Priming Tabletop Minis in the Winter Without an Airbrush

Painting miniatures is a year-round hobby. There are a lot of reasons that you might get new minis in the middle of the winter. Most likely you have received miniatures during the year-end holidays.

Simple Base Tutorial
Simple Base Tutorial

Once opened, you got them over to your hobby table, assembled them with loving care, and then you read somewhere that you aren’t supposed to prime models if it is too cold.

The question is… Can you prime miniatures during the winter?

Yes, you can prime miniatures in the winter. I have primed many models when there has been over a foot of snow at my house, and the quality is just fine. You might be miserable when doing it but this article has a few tips for priming your models, even in the dead of winter.

Disclaimer: There is a temperature at which the paint will freeze in the air between your can and the model. I don’t know exactly what the temperature is but I know stories of people priming minis at -26 Celsius or -15 Fahrenheit.

The problem that people have with priming in the winter

There is a legitimate issue that people run into when priming in the cold. You are using a pressurized can of paint. Pressure responds to temperature. Raising temperatures increased pressure. Lowering temperatures decreases pressure.

The outside temperature being so low is compounded by the fact that rapid depressurizing from spraying the paint causes the temperature inside the can to drop as well.

For paint to spray properly it relies on steady pressure in the can. If your paint can gets too cold it won’t have enough pressure to reliably atomize the paint and you can end up with uneven results.

Tips for priming in the cold

Prepare everything before going outside.

Prime in small batches: limiting the amount if time your paint can is exposed to the elements is the easiest way to maintain the temperature of the can. Priming one or two models at at time will take less time and your can and your fingers will thank you.

Prep your model before taking it outside: Attach your miniature to something to hold on to, even if you are wearing gloves. Use two sided sticky tape to attach it to a block of wood or a paint stick for example.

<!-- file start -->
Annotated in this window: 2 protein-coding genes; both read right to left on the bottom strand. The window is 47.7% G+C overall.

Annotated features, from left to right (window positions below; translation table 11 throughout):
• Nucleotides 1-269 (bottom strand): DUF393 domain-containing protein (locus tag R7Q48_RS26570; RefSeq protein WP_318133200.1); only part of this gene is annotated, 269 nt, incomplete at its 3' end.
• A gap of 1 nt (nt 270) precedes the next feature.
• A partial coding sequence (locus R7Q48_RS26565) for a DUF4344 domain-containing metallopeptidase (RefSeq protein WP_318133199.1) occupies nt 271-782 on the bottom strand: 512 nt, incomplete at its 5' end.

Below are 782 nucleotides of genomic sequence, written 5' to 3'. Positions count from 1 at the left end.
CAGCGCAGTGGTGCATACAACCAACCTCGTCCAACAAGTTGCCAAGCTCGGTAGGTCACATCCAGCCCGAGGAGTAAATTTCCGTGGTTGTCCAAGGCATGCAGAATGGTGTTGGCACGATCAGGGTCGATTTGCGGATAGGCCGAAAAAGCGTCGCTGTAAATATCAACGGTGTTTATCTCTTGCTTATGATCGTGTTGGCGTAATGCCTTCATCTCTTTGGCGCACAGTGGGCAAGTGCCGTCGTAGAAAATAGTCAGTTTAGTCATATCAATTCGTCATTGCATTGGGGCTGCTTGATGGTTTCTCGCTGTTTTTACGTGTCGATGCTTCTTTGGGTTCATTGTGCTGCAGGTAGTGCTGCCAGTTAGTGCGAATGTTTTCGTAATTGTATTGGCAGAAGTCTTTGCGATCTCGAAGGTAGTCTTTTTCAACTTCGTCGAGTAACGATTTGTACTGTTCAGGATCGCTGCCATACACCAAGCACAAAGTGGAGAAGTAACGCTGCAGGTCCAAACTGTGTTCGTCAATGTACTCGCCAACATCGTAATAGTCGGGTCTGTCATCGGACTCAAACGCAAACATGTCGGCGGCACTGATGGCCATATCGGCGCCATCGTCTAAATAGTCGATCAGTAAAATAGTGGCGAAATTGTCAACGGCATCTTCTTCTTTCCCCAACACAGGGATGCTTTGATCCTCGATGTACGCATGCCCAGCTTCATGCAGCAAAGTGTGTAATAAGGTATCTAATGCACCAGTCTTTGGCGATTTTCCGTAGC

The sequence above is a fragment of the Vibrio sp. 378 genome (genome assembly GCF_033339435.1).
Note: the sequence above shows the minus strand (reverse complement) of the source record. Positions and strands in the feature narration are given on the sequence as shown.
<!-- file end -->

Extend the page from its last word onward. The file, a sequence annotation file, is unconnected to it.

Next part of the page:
By contrast you can have a shelf or table set up before you go out. have it in a place that you can get to quickly. Setting up and taking down your models will be quick if you have this set up before hand.

Pre-shake your paint: Having well mixed paint is extra important in the cold. If you take the time to shake up the can outside it will be exposed to the elements longer and get colder.

Gently warm up your paint can: Since the biggest problem with priming in the cold is losing pressure starting with a warmer can can prolong the amount if time that you can spray by a little bit. If you let your can sit in warm, not hot, water for 5-10 minutes before using it, it will get a little bit warmer. Just remember to dry it off before going outside to avoid it freezing to your hand in extreme weather.

Use the shelter of your garage or shed: if you leave the door open you can ventilate the area OK. The primary benefit of this is being sheltered from the wind. In the winter the wind is much more unpleasant on your face and fingers that are exposed to the elements. On windy, or even breezy days finding shelter will improve your experience.

Test out priming on a practice piece: If you are concerned with how it will work out take some sprue or your practice model outside and test it out. After the paint cures c heck it out to see how you like the results.

Avoid condensation from rapid temperature changes: Changes in humidity can really affect your paint. When something is clod and then goes into a warm room water condenses on the surface. Think of fogged up glasses. There are two simple ways to prevent this from ruining your prime job.

First, you can just be really quick. If you don’t spend too much time in the cold, the temperature of your model won’t change too much and so condensation wont be too bad.

Second, is to let the paint cure outside, or in your garage or shed. The reduced temperature will mean that it may take a long time for the paint to set up properly. It might take overnight or longer depending on the temperature.

Primer to use

Army Painter


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